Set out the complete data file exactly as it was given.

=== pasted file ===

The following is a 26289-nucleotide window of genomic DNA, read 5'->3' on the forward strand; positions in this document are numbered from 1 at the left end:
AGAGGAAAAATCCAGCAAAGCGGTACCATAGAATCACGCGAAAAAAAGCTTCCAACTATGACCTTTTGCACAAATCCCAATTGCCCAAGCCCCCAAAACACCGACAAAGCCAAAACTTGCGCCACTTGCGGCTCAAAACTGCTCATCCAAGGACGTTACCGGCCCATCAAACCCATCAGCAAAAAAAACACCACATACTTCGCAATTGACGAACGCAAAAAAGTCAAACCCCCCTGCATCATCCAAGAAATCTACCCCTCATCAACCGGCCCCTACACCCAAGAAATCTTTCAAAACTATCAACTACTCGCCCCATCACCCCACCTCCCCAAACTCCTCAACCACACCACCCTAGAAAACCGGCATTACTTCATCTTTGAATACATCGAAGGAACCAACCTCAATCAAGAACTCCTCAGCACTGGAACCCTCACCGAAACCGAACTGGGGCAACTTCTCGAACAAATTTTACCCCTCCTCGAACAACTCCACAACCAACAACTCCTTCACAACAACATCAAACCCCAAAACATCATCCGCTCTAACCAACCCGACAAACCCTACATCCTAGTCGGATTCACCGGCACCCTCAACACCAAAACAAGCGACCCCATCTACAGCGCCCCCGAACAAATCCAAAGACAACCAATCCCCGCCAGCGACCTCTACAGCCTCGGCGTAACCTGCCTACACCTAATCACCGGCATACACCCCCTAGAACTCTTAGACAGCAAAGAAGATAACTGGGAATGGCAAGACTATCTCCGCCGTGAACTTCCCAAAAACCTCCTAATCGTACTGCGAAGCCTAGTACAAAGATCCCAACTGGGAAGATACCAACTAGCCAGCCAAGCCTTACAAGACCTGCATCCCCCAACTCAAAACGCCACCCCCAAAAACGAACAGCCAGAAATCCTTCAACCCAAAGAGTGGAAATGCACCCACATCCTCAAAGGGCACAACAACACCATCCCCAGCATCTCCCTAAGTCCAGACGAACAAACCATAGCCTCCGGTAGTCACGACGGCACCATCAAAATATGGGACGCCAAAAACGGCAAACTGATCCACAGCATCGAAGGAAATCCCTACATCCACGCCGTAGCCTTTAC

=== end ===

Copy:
The following is a 26289-nucleotide window of genomic DNA, read 5'->3' on the forward strand; positions in this document are numbered from 1 at the left end:
AGAGGAAAAATCCAGCAAAGCGGTACCATAGAATCACGCGAAAAAAAGCTTCCAACTATGACCTTTTGCACAAATCCCAATTGCCCAAGCCCCCAAAACACCGACAAAGCCAAAACTTGCGCCACTTGCGGCTCAAAACTGCTCATCCAAGGACGTTACCGGCCCATCAAACCCATCAGCAAAAAAAACACCACATACTTCGCAATTGACGAACGCAAAAAAGTCAAACCCCCCTGCATCATCCAAGAAATCTACCCCTCATCAACCGGCCCCTACACCCAAGAAATCTTTCAAAACTATCAACTACTCGCCCCATCACCCCACCTCCCCAAACTCCTCAACCACACCACCCTAGAAAACCGGCATTACTTCATCTTTGAATACATCGAAGGAACCAACCTCAATCAAGAACTCCTCAGCACTGGAACCCTCACCGAAACCGAACTGGGGCAACTTCTCGAACAAATTTTACCCCTCCTCGAACAACTCCACAACCAACAACTCCTTCACAACAACATCAAACCCCAAAACATCATCCGCTCTAACCAACCCGACAAACCCTACATCCTAGTCGGATTCACCGGCACCCTCAACACCAAAACAAGCGACCCCATCTACAGCGCCCCCGAACAAATCCAAAGACAACCAATCCCCGCCAGCGACCTCTACAGCCTCGGCGTAACCTGCCTACACCTAATCACCGGCATACACCCCCTAGAACTCTTAGACAGCAAAGAAGATAACTGGGAATGGCAAGACTATCTCCGCCGTGAACTTCCCAAAAACCTCCTAATCGTACTGCGAAGCCTAGTACAAAGATCCCAACTGGGAAGATACCAACTAGCCAGCCAAGCCTTACAAGACCTGCATCCCCCAACTCAAAACGCCACCCCCAAAAACGAACAGCCAGAAATCCTTCAACCCAAAGAGTGGAAATGCACCCACATCCTCAAAGGGCACAACAACACCATCCCCAGCATCTCCCTAAGTCCAGACGAACAAACCATAGCCTCCGGTAGTCACGACGGCACCATCAAAATATGGGACGCCAAAAACGGCAAACTGATCCACAGCATCGAAGGAAATCCCTACATCCACGCCGTAGCCTTTAC